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Light Exposure in the Evening Improves Sports Performance

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A new study shows that athletes who are exposed to blue light before competing can significantly improve their end performance.

Researchers at the University of Basel’s Department of Sport, Exercise and Health investigated whether light exposure before a cycling time trial could compensate for the time of day the event was. According to their research, many sporting events take place late in the evening and many athletes fail to perform at their best due to their sleep-wake cycle. Seventy-four young male athletes participated in the study.

Athlete exposed to blue light.
Athletes in blue light: Performance during the final spurt is clearly increased by light exposure. Courtesy of the University of Basel, Department of Sport, Exercise and Health.

Blue light reduces the production of the sleep hormone melatonin. The researchers tested the hypothesis that this suppression of melatonin could improve an athlete's endurance during a 12-minute cycling time trial. They randomly divided the participants into three groups and exposed them to either bright light, blue monochromatic light or control light for an hour. This light exposure was immediately followed by the performance test on the bicycle ergometer.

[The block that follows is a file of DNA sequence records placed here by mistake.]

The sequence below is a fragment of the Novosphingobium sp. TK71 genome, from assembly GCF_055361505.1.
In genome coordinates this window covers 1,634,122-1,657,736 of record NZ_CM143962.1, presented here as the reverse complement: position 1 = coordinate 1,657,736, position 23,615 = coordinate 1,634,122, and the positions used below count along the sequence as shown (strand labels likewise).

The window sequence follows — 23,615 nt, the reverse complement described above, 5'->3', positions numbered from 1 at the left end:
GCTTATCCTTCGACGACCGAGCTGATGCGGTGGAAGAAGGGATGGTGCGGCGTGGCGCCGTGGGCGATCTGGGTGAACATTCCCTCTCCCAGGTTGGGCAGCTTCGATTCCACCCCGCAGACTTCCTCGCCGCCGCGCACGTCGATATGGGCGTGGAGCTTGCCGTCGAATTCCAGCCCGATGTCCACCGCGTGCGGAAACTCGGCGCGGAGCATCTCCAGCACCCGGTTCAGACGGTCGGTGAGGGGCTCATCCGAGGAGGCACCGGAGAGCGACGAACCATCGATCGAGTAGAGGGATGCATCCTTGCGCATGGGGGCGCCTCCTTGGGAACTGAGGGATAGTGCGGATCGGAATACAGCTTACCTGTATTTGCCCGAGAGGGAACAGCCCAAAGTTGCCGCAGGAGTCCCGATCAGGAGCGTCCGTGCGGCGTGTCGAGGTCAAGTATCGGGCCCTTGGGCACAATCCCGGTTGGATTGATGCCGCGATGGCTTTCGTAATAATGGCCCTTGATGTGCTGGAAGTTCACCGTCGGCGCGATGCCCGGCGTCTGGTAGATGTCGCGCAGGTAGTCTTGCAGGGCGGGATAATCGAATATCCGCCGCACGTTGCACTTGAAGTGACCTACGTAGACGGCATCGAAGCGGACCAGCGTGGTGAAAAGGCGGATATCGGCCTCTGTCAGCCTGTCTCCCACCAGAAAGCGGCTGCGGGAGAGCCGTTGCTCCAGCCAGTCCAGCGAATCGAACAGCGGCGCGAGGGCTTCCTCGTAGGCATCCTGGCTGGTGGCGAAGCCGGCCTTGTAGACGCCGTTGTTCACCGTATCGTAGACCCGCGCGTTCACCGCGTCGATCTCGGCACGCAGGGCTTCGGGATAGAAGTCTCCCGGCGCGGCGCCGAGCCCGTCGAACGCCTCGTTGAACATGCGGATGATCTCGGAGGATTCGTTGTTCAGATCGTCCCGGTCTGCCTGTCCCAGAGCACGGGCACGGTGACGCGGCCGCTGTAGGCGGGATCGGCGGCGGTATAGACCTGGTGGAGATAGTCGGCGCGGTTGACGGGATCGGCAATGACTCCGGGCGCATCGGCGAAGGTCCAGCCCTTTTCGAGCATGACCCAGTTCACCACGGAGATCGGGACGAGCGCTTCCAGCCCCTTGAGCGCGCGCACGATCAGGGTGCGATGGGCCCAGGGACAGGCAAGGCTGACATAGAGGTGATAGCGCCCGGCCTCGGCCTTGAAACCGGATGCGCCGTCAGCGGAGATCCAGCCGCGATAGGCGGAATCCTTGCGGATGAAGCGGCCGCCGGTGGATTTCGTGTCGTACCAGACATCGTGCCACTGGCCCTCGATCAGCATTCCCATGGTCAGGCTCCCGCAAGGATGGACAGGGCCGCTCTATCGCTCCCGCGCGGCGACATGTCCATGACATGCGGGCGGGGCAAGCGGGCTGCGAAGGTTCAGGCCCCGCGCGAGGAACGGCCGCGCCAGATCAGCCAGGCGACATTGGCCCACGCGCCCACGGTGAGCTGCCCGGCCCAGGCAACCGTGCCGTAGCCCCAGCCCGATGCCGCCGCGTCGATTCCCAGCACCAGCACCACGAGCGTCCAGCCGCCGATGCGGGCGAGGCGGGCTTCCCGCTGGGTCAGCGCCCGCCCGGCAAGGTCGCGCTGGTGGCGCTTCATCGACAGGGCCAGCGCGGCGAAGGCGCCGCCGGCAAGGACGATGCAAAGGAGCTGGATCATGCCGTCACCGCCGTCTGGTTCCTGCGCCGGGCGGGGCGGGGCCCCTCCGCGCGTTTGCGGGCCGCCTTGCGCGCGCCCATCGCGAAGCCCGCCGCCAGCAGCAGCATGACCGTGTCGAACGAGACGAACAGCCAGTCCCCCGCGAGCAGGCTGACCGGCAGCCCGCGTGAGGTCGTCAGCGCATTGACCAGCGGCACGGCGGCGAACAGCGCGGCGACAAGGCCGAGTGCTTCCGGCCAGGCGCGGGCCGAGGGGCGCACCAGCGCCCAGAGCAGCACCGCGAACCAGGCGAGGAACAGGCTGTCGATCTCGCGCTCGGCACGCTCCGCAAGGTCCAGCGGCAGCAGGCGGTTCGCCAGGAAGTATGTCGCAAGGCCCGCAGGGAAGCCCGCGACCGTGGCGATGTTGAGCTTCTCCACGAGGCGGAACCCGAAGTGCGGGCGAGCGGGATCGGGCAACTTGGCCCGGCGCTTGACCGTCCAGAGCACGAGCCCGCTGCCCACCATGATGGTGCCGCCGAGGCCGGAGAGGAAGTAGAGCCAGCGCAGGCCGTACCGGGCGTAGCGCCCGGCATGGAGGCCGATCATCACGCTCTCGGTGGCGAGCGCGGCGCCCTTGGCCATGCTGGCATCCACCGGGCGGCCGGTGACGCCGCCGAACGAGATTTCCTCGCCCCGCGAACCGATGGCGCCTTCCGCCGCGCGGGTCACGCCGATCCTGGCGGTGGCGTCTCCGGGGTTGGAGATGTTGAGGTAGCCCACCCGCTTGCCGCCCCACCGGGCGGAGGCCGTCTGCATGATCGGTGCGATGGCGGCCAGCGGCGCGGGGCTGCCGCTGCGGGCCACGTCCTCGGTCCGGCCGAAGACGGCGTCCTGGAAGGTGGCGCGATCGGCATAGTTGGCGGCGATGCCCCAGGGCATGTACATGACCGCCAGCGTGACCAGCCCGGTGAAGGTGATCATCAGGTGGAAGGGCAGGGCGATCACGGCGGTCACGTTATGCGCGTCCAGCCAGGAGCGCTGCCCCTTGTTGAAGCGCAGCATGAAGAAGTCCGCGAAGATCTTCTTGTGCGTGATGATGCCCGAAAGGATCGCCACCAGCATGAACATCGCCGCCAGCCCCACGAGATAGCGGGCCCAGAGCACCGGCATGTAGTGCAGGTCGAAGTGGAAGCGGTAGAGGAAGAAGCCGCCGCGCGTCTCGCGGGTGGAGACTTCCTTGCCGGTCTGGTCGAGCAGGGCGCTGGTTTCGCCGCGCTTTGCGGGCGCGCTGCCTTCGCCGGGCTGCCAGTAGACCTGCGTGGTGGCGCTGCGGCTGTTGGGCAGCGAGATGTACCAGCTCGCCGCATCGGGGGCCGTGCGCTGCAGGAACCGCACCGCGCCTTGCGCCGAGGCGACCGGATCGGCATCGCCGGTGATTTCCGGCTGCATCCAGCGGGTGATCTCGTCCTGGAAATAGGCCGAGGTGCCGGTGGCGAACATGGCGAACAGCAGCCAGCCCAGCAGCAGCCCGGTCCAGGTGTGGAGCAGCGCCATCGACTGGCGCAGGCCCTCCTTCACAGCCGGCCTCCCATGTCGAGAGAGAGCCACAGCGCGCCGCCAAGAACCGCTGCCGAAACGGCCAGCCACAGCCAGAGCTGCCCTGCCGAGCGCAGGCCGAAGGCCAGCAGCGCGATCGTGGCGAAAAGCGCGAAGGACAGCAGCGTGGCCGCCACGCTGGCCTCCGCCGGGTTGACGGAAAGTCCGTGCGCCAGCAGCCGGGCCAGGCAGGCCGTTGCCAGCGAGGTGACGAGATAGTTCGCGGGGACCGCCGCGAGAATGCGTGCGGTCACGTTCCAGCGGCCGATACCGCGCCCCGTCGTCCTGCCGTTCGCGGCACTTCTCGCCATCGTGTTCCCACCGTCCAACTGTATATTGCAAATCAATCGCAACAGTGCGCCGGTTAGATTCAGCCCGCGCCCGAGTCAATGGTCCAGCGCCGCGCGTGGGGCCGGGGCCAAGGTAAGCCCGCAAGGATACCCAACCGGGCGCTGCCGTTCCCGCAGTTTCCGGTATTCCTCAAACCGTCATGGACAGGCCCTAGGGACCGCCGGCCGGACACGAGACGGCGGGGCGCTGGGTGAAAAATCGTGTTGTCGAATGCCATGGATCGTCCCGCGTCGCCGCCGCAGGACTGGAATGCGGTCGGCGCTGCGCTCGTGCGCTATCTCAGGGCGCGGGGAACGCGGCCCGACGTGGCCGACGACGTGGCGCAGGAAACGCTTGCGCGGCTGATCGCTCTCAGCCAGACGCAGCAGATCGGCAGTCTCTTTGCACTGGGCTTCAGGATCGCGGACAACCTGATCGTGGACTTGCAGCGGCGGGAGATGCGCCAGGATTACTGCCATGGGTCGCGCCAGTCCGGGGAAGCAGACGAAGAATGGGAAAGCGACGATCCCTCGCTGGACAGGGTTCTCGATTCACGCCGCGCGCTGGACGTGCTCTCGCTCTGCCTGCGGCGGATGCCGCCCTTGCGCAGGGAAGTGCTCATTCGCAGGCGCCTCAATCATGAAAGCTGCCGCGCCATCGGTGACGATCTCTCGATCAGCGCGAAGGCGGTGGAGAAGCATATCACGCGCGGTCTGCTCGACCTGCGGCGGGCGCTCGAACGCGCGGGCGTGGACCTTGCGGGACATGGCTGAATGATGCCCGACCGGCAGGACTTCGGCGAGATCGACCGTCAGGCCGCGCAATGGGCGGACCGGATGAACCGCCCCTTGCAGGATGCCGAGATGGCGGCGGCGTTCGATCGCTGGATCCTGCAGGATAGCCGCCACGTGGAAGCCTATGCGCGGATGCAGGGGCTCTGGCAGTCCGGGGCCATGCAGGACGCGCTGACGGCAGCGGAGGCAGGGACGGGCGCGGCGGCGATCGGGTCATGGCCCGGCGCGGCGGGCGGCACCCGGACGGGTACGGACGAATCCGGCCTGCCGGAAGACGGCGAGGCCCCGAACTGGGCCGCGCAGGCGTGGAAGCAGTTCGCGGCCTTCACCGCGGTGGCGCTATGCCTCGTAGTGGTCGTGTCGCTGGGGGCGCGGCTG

They found that exposure to blue light significantly improved the athletes' ability to increase their performance during the final spurt of the time trial. This increase was defined as the ratio of the performance measured in the first minute to that of the last minute of the test. The subjects' improved performance in the final spurt also correlated with the amount of blue light. This light was able to effectively suppress the melatonin and influence the athletes' sleep-wake cycle.

Compared to the control light, bright light led to a small increase in overall performance, but the difference was not significant.

The blue light had no impact on the athletes' maximum performance, but did impact the way they finished. The University of Basel researchers plan to expand their investigation into light exposure and sports performance.

The study has been published in the journal Frontiers in Physiology (

Jul/Aug 2017
Research & TechnologyeducationUniversity of BaselDepartment of SportExercise and Healthlight sourcesEuropeLEDsBioScanBiophotonics

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